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Consider the Federal Circuit’s decision in Lucent v. Gateway, Dell & Microsoft (decided Sept. 25, 2008 – Fed. Cir. 2007-1546, -1580). While this case undoubtedly demonstrates that patent legislation should not be outcome driven, it contained an interesting proposed use of inventorship determinations. In Lucent, the Court decided that claims 1 and 3 were solely owned by Lucent (because they were invented by Lucent’s employees), but that claims 2 and 4 was jointly owned by Lucent and a joint development partner under a joint development agreement. The Court reasoned that Lucent, who was in control of prosecution, could have split up the claims into separate patents so that it solely owned the invention claimed in claims 1 and 3. (The Court unfortunately did not deal with the reality facing an attorney trying to balance patentable subject matter with inventorship and obviousness under 35 UCS 103(c).)
The Court’s reasoning, created in hindsight, raises a number of practical issues.
The first is, really, how do you make an inventorship decision in view of a joint development agreement? For example, do you draft the patent application as broadly as the prior art will allow? Or do you draft the claims only as broad as your company’s inventors contributions? Can you realistically split up the claims along inventorship lines and still get past Section 103 on parallel applications?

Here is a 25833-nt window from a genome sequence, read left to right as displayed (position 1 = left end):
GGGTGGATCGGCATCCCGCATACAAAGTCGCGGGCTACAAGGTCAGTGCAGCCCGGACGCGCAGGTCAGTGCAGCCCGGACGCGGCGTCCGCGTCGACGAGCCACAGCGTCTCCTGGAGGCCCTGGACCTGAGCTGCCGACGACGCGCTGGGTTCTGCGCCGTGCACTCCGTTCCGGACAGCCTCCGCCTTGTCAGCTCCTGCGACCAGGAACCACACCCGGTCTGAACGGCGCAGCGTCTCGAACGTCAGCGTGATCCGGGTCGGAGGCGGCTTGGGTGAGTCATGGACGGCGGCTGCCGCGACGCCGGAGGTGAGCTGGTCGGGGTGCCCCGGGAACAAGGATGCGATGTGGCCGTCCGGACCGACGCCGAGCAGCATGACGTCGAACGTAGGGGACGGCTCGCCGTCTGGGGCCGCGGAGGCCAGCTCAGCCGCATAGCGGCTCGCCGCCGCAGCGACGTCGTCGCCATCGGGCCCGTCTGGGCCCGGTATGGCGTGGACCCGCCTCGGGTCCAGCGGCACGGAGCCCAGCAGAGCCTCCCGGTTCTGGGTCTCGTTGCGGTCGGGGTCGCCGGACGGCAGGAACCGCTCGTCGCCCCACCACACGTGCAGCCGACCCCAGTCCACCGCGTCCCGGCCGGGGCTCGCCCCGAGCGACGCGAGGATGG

Once the inventorship decision has been made, have you made full use of that decision to the benefit of your company or client. Most patent attorneys focus on making sure that the patent application names the correct inventors or complying with the laws of the countries where the inventors reside. But, the Lucent decision suggests that enforcement should also be considered at the time inventorship and claim scope decisions are made.
One other consideration is drafting the joint development agreement. The Lucent decision suggests that large companies with negotiating power might require joint development partners to not license others inside the field of joint research and development program.
On the policy side, the Federal Circuit’s reasoning logically leads to other considerations:
- If you draft broader claims, should there be an equitable remedy available so that the added inventor (read as joint development partner) does not gain a windfall by access to the broader claims, when it is only the narrow and more subservient claims to which it contributed?
- Should reissue be afforded to allow case to be divided, to shelter the contribution of the dominant technology owner?
- Does the party prosecuting the patent applications have any “duty” to an omitted inventor? For example, if claims to which the omitted inventor contributed are cancelled, or are disclaimed during post-issuance proceedings, does the omitted inventor have any claim for “waste”?
Note: Mr. Krasnow’s new book Intellectual Property Culture (Oxford University Press) was just released [Link]